THE German cannabis industry, patients groups and doctors have launched a fightback against proposals which would have a detrimental impact on the country’s leading medical cannabis programme.
As reported in BusinessCann last month Germany’s Federal Joint Committee (G-BA) – which polices access for the nation’s 73 million insured patients – has proposed a more restrictive cannabis regime.
This would limit the use of cannabis flowers, restrict prescribing to specialists and make cannabis the medicine of last resort.
However in a joint submission to the G-BA a number of organisations have strongly criticised the proposals and called for an urgent rethink.
A Backward Step
They include the German Cannabis Industry Association (BvCW), the German Medical Cannabis Society – which represents physicians and healthcare professionals – the Association of German Cannabis Patients and the Federal Association of Pharmaceutical Cannabinoid Companies.
In a press release flagging up the submission they say the recommendations given by the G-BA ‘contradict’ the goals of the 2017 Cannabis as Medicine Act.
“In the worst case, patients would be pushed into illegality or would have to stop their therapy if access to therapy was made more difficult and they were unable to bear the costs themselves,” it says.
Over the past five years Germany has emerged as a European leader with almost 200,000 patients accessing medical cannabis.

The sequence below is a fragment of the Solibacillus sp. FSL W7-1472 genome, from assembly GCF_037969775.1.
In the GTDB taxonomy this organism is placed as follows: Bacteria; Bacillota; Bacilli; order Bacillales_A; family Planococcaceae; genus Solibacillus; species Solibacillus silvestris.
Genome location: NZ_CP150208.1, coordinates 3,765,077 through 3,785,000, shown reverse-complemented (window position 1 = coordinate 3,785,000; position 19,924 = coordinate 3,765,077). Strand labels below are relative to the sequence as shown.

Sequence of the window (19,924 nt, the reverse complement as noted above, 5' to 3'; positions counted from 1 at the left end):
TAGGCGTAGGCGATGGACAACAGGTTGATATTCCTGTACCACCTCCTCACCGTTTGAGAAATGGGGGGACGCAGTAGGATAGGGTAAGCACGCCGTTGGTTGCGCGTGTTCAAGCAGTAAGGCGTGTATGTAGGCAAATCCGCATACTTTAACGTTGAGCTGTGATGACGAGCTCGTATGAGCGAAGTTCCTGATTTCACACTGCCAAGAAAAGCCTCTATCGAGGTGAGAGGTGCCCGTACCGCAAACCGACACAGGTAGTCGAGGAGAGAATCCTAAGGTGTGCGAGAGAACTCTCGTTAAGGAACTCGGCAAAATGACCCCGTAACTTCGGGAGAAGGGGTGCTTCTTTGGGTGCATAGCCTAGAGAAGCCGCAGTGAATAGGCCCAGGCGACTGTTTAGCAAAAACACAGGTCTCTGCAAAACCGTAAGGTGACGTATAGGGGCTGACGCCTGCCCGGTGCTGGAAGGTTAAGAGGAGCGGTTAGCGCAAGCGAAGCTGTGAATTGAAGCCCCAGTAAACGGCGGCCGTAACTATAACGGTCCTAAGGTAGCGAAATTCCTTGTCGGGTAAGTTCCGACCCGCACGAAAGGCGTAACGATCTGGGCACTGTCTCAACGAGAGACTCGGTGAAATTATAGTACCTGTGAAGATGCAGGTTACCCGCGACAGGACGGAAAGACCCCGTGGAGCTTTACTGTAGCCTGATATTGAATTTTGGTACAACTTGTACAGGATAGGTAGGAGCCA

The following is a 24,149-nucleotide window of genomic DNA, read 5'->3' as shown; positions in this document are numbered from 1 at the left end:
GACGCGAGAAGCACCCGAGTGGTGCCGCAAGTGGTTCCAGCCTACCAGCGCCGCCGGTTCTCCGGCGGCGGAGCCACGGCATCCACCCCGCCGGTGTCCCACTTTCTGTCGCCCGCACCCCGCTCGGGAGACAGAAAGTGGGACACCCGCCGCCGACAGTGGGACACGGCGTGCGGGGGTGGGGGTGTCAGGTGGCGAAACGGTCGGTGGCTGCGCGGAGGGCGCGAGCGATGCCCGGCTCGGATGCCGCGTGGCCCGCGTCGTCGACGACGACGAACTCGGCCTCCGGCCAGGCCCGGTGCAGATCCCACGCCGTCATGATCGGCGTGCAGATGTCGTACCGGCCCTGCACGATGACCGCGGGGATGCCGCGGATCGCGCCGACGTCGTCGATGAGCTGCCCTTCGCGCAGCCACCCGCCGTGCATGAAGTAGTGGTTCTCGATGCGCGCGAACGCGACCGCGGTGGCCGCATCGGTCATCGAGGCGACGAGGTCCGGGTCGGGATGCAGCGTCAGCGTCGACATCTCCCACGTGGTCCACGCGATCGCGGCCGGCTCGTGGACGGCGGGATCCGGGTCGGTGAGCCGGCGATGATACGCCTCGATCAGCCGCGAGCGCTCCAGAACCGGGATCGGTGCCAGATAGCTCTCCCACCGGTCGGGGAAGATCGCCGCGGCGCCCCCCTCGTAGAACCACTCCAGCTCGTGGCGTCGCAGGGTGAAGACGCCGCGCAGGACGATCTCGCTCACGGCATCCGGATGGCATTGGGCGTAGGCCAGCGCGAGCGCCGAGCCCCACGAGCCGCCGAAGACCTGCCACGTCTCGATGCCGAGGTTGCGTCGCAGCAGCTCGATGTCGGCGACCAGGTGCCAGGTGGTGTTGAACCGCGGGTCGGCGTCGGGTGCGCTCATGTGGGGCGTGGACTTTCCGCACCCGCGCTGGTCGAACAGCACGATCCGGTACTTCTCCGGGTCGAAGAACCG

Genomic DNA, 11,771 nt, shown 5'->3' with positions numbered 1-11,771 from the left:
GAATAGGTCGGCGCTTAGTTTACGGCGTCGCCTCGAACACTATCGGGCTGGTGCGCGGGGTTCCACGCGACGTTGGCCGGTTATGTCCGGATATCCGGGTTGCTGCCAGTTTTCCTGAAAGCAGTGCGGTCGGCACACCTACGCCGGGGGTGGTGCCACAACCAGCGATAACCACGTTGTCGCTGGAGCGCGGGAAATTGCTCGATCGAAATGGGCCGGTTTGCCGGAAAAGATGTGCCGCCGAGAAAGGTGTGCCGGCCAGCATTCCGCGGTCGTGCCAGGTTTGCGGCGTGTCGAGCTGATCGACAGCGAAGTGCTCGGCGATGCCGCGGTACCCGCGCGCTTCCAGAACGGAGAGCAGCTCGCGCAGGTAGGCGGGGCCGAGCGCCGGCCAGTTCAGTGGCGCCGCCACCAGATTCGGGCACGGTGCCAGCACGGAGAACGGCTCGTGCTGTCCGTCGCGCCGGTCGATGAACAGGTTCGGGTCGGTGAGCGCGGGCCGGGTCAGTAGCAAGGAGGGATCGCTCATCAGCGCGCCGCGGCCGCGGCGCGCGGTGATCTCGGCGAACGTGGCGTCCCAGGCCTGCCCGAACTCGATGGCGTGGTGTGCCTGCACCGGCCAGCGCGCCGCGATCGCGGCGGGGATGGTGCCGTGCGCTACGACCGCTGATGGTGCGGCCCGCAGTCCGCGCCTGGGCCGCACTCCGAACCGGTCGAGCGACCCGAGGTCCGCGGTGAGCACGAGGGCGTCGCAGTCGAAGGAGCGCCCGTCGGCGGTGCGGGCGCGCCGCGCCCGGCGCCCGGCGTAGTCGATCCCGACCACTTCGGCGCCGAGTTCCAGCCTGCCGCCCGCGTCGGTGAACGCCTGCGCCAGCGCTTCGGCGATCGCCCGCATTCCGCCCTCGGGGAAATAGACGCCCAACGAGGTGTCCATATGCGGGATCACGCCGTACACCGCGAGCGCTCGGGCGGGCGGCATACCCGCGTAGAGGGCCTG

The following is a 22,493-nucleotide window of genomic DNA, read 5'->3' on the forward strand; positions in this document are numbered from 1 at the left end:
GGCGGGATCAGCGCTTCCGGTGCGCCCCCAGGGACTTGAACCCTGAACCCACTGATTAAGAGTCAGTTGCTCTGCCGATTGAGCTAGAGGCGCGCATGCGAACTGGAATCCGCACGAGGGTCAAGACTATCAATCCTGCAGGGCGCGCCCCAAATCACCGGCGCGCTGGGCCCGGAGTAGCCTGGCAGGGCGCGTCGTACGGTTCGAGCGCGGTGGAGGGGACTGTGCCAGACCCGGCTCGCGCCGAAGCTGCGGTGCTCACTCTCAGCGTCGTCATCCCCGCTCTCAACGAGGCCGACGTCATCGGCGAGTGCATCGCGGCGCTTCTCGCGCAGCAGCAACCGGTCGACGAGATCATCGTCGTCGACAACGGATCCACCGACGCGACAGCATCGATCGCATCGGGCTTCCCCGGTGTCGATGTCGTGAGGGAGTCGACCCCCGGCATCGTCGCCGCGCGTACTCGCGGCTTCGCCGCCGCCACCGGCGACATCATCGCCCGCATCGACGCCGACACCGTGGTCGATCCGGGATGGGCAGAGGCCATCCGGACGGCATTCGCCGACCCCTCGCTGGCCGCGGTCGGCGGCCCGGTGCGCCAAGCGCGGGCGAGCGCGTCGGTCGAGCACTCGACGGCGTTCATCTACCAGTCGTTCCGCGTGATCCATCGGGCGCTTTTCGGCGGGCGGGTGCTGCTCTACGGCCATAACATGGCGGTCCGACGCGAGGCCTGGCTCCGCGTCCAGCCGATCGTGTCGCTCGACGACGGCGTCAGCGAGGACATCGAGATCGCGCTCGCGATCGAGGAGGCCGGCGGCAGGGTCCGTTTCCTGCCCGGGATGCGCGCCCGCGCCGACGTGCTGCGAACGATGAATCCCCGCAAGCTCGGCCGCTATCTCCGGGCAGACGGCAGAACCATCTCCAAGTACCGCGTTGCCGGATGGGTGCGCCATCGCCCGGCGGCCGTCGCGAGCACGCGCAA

The release adds: “Governments of other countries around the world have been encouraged by Germany’s experience to take appropriate steps themselves.
“But today we face one roll backwards in medicinal cannabis, while at the same time aiming to make three rolls forward in recreational cannabis.”
Shift In Public’s Cannabis Mood
In relation to the country’s moves towards an adult-use market members of the Traffic-Light Coalition government have petitioned colleagues to press ahead with reform, reports ICBC Berlin
It quotes Green parliamentarian Kirsten Kappert-Gonther as saying that Minister of Health Karl Lauterbach must now draw up a draft law for legalising Cannabis and ‘present it promptly – waiting for the EU and remaining inactive is not an option!’.
A recent poll shows a shift in public opinion with a slim majority now opposing cannabis legalization in Germany – 49% against with 46% in favour.
This is a shift from a year ago when a majority was in favour of legalisation, but still within a margin of error.
Bermuda should use the example of fellow Commonwealth country Canada in its tussle with the United Kingdom over cannabis reform.
Professor William Bogart, the former professor of law at the University of Windsor who has written extensively on drug-related law issues, said the island would be able to point to the example of his native Canada, where ‘the world did not come to an end’ after sweeping reforms liberalising marijuana legislation were enacted.’
Rena Lalgie, the Governor, said in September that she had been ‘instructed’ by London not to give Royal Assent to the Government’s effort to legalise the production and consumption of cannabis because it broke Britain’s international treaty obligations.